Ocular hypertension (OHT) is a state of elevated pressure within the eye, called intraocular pressure or IOP, and is frequently a precursor to glaucoma and other optic neuropathies.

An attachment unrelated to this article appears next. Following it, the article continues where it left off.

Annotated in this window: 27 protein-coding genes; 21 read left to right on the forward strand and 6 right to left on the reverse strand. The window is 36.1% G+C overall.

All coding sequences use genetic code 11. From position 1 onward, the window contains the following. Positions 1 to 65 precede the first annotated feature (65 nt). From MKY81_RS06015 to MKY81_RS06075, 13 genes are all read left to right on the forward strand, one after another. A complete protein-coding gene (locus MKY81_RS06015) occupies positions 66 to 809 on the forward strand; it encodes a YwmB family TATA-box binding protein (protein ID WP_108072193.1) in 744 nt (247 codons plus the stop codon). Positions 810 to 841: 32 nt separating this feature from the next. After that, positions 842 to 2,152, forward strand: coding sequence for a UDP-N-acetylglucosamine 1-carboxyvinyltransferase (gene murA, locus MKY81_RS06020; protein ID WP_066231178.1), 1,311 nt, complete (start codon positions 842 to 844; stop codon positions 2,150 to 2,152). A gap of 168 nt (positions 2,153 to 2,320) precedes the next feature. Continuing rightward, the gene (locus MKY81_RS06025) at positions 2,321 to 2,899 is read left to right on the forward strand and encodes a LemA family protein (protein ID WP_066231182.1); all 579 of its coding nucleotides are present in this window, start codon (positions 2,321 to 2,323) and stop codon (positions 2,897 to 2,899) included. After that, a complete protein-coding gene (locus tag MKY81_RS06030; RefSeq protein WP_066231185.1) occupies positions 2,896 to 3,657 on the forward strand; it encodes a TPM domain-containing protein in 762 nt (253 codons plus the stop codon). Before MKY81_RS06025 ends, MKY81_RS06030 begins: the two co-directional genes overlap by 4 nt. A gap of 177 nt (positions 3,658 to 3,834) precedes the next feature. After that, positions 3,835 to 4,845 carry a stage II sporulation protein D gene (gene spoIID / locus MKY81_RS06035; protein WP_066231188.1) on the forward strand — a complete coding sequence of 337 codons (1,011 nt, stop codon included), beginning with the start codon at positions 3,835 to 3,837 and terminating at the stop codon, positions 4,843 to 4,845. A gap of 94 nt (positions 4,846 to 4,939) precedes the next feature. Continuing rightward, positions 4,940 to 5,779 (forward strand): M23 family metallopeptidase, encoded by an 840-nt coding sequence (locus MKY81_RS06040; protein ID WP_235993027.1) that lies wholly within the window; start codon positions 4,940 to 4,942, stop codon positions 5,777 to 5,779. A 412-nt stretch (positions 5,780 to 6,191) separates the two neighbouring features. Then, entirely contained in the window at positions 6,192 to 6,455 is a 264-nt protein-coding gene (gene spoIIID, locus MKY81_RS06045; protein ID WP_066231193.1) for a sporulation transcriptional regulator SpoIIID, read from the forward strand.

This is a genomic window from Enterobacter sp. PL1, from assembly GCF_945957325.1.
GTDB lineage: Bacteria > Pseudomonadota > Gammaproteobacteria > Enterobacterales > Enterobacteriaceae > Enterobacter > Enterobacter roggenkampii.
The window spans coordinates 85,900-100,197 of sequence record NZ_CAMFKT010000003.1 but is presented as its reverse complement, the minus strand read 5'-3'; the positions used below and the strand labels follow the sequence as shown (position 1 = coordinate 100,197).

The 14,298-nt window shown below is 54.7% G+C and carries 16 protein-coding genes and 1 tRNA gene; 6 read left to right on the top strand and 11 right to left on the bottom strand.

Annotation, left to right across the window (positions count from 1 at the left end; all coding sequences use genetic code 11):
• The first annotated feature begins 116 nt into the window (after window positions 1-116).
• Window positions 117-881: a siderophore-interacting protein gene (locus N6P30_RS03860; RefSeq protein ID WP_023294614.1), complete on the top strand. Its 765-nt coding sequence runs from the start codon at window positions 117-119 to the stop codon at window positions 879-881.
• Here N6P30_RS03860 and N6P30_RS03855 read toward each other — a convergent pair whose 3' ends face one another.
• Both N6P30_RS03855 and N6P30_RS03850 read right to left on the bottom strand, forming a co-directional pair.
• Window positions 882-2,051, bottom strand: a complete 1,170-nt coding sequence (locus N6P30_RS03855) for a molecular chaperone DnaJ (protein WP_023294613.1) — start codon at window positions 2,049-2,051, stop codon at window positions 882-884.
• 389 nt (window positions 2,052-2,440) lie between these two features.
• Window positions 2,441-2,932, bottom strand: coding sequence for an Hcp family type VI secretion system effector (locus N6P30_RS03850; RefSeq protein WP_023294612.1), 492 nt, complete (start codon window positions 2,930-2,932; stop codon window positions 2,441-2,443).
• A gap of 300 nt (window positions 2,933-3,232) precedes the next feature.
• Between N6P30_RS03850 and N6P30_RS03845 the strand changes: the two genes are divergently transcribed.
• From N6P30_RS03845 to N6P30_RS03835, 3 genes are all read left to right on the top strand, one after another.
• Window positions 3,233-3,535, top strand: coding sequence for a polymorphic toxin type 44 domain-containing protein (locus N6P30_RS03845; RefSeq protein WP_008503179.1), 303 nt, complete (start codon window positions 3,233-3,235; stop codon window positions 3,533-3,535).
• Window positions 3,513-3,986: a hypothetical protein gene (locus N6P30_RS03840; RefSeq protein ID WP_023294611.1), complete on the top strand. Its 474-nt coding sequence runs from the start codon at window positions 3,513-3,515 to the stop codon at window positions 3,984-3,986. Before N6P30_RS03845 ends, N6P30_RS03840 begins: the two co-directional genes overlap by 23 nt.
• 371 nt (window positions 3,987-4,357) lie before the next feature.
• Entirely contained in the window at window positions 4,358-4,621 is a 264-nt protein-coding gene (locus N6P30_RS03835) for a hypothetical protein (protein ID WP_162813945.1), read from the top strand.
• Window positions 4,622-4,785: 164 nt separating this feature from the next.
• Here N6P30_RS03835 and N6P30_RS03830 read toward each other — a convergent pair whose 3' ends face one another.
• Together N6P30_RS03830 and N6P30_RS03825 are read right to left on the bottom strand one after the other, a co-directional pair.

Within the eye, a fluid called aqueous humor helps the eye keep its shape and delivers nutrients to the front of the eye. Aqueous humor is constantly being produced by the ciliary body, flowing through the anterior chamber, and out primarily through the trabecular meshwork. IOP can become raised when too much fluid enters the eye, or when the trabecular meshwork becomes clogged, slowing the flow of aqueous humor out of the eye. As fluid accumulates in the eye, it puts pressure on the walls of the eye, including around the optic nerve. As the optic nerve is squeezed and becomes damaged, vision starts to deteriorate.